- Drop the relative humidity below 45% to prevent bud rot
- Keep the temperatures at 75°F during the day, and 65°F at nighttime
- Raise the CO₂ levels to 1,000–1,200ppm for vigorous blooming
Note: Some strains have different requirements from what we’ve listed. Read up on your cultivar of choice to stay on the safe side.
Switch up the lights
Indoor growers can take advantage of modern light technology for prolific yields.
Notably, pre-flowering weed likes orange and red lights, and its harvest-ready version also appreciates them. If possible, employ wavelengths at the 580–700 nm range.
Feed for blooming
Appropriate nutrient levels are vital for learning how to make buds bigger during flowering. You’re treading a thin line here, where underfeeding and overfeeding can both harm harvests.
As a rule of thumb, get generous with potassium and phosphorus when signs of the flowering stage become obvious. Use a pre-made fertilizer for accuracy and stop feeding if you notice any symptoms of nutrient burn.
Trim excess foliage
Training and trimming are no-nos for crops exhibiting the first signs of flowering. An all-encompassing trim job before that time is a good idea, though. It minimizes the energy expenditure of the crop, boosts light exposure and aeration, and directs nutrients to future bud sites.
Remove all unproductive foliage and stems. Aim for large leaves that shade the plant and short, semi-developed branches. While you’re at it, cut the yellow and dead leafage.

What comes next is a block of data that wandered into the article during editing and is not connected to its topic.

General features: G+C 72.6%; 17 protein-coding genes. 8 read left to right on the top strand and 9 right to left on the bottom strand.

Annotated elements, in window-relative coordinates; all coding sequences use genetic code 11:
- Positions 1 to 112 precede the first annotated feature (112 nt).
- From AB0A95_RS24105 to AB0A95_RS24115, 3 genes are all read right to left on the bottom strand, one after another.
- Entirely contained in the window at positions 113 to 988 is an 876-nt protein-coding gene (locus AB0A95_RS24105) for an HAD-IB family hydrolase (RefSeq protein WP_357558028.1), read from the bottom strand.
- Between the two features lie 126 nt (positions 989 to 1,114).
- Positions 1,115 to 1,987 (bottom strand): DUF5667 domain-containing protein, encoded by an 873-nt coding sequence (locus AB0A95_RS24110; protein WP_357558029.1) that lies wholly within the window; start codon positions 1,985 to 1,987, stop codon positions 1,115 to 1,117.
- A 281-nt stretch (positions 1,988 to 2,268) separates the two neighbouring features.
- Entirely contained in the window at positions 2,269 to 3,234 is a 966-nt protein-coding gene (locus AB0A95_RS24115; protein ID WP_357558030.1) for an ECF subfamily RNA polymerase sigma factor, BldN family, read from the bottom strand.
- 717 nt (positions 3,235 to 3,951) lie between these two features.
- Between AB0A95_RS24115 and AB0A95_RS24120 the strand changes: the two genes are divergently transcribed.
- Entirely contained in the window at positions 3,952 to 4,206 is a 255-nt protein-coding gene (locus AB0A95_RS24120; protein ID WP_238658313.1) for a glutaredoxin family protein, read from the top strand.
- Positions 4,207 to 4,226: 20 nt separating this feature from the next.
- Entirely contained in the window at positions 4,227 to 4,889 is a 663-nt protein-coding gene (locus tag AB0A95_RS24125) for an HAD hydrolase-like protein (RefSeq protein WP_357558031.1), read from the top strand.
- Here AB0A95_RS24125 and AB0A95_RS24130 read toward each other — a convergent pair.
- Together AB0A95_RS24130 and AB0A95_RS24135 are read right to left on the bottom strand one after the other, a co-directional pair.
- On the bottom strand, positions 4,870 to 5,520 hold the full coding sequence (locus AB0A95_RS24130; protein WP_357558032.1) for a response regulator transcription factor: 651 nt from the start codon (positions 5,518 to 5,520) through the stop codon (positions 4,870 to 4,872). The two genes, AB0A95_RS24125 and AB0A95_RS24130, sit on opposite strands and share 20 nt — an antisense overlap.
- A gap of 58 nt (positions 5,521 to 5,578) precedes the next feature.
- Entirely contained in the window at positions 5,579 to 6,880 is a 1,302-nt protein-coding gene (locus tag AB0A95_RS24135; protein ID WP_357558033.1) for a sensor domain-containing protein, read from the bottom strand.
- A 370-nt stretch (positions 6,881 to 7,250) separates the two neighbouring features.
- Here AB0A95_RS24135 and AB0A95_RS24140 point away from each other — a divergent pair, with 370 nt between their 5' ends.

Support heavy branches
Flowering crops often buckle under the weight of their buds, particularly if you’re cultivating slim sativa specimens.
You can give them a helping hand by stringing bamboo stakes to branches. Such support prevents bending and snapping, which can harm the crop.
Know your harvest window
Knowing when to harvest cannabis is key to getting potent buds. Combine the expected flowering duration for your strain with its existing visual aspects.
The signs of flowering completion include brown, curled pistils and opaque clarity in trichomes. These traits guarantee that you gather buds at their highest THC levels.
Understanding the first signs of the flowering stage and how it moves onward is key to providing proper care and diagnosing issues as they emerge.
Let’s recap what we’ve learned:
- Weeks one to three are pre-flowering, the first signs of the flowering stage. Plants grow vigorously and then halt, with pistils popping up.
- Weeks four and five are where the pistils get darker, real buds develop, and trichomes cover their surface.
- Weeks six, seven, eight, and beyond help buds fatten and ripen. Autos are usually harvest-ready after week five, while photoperiods need at least three more weeks.
Use our overview to monitor your crops and notice if anything’s gone awry. Apply the pre-harvest tips to ensure prosperity in every future growth patch.
Why not put your new knowledge to the test? Get seeds at Homegrown and plant them in your garden. Experience the theoretical descriptions in practice and apply our tips for optimal results.
Stay tuned to the Homegrown blog for more guides like this first signs of flowering summary. Our educational resources are with you every step towards a prolific weed yield.